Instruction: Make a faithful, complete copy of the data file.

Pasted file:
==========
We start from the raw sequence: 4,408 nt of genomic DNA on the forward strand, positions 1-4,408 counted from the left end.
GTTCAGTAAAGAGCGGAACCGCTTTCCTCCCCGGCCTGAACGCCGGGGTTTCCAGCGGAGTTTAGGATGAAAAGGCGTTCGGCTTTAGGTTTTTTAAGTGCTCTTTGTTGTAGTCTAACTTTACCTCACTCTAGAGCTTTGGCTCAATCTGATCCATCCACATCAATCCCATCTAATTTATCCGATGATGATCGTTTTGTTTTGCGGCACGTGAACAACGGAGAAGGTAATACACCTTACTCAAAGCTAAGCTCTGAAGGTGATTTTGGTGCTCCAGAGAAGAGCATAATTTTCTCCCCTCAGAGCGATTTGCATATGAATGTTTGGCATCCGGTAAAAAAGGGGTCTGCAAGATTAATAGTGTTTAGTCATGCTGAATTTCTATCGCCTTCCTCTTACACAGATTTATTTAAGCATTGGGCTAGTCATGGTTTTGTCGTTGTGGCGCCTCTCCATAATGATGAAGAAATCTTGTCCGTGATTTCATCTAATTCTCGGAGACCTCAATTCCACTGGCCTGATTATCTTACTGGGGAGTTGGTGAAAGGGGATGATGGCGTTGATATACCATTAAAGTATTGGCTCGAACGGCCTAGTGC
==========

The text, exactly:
We start from the raw sequence: 4,408 nt of genomic DNA on the forward strand, positions 1-4,408 counted from the left end.
GTTCAGTAAAGAGCGGAACCGCTTTCCTCCCCGGCCTGAACGCCGGGGTTTCCAGCGGAGTTTAGGATGAAAAGGCGTTCGGCTTTAGGTTTTTTAAGTGCTCTTTGTTGTAGTCTAACTTTACCTCACTCTAGAGCTTTGGCTCAATCTGATCCATCCACATCAATCCCATCTAATTTATCCGATGATGATCGTTTTGTTTTGCGGCACGTGAACAACGGAGAAGGTAATACACCTTACTCAAAGCTAAGCTCTGAAGGTGATTTTGGTGCTCCAGAGAAGAGCATAATTTTCTCCCCTCAGAGCGATTTGCATATGAATGTTTGGCATCCGGTAAAAAAGGGGTCTGCAAGATTAATAGTGTTTAGTCATGCTGAATTTCTATCGCCTTCCTCTTACACAGATTTATTTAAGCATTGGGCTAGTCATGGTTTTGTCGTTGTGGCGCCTCTCCATAATGATGAAGAAATCTTGTCCGTGATTTCATCTAATTCTCGGAGACCTCAATTCCACTGGCCTGATTATCTTACTGGGGAGTTGGTGAAAGGGGATGATGGCGTTGATATACCATTAAAGTATTGGCTCGAACGGCCTAGTGC